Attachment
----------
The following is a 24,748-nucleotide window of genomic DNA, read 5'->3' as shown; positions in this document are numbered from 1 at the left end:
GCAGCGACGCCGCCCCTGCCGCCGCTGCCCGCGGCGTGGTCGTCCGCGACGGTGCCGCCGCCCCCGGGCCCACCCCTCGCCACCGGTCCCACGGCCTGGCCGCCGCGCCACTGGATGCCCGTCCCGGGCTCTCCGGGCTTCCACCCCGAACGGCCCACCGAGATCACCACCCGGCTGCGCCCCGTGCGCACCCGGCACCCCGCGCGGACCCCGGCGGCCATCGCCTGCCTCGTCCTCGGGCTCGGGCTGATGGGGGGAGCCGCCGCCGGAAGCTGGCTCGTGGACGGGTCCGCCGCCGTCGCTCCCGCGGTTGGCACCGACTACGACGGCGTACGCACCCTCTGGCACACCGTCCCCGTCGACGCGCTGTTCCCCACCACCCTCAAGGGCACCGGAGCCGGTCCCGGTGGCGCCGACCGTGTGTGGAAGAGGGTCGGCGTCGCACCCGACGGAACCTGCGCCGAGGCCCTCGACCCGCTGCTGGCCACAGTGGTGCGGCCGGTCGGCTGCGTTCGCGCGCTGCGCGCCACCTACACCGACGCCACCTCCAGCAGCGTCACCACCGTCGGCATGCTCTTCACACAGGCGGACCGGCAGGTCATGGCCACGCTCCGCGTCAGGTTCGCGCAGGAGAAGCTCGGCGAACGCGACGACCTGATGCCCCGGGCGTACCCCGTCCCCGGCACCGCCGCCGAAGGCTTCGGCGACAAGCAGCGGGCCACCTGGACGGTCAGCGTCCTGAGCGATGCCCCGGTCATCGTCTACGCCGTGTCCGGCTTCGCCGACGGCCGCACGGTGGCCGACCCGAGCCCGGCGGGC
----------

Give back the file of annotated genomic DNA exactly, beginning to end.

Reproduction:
The following is a 24,748-nucleotide window of genomic DNA, read 5'->3' as shown; positions in this document are numbered from 1 at the left end:
GCAGCGACGCCGCCCCTGCCGCCGCTGCCCGCGGCGTGGTCGTCCGCGACGGTGCCGCCGCCCCCGGGCCCACCCCTCGCCACCGGTCCCACGGCCTGGCCGCCGCGCCACTGGATGCCCGTCCCGGGCTCTCCGGGCTTCCACCCCGAACGGCCCACCGAGATCACCACCCGGCTGCGCCCCGTGCGCACCCGGCACCCCGCGCGGACCCCGGCGGCCATCGCCTGCCTCGTCCTCGGGCTCGGGCTGATGGGGGGAGCCGCCGCCGGAAGCTGGCTCGTGGACGGGTCCGCCGCCGTCGCTCCCGCGGTTGGCACCGACTACGACGGCGTACGCACCCTCTGGCACACCGTCCCCGTCGACGCGCTGTTCCCCACCACCCTCAAGGGCACCGGAGCCGGTCCCGGTGGCGCCGACCGTGTGTGGAAGAGGGTCGGCGTCGCACCCGACGGAACCTGCGCCGAGGCCCTCGACCCGCTGCTGGCCACAGTGGTGCGGCCGGTCGGCTGCGTTCGCGCGCTGCGCGCCACCTACACCGACGCCACCTCCAGCAGCGTCACCACCGTCGGCATGCTCTTCACACAGGCGGACCGGCAGGTCATGGCCACGCTCCGCGTCAGGTTCGCGCAGGAGAAGCTCGGCGAACGCGACGACCTGATGCCCCGGGCGTACCCCGTCCCCGGCACCGCCGCCGAAGGCTTCGGCGACAAGCAGCGGGCCACCTGGACGGTCAGCGTCCTGAGCGATGCCCCGGTCATCGTCTACGCCGTGTCCGGCTTCGCCGACGGCCGCACGGTGGCCGACCCGAGCCCGGCGGGC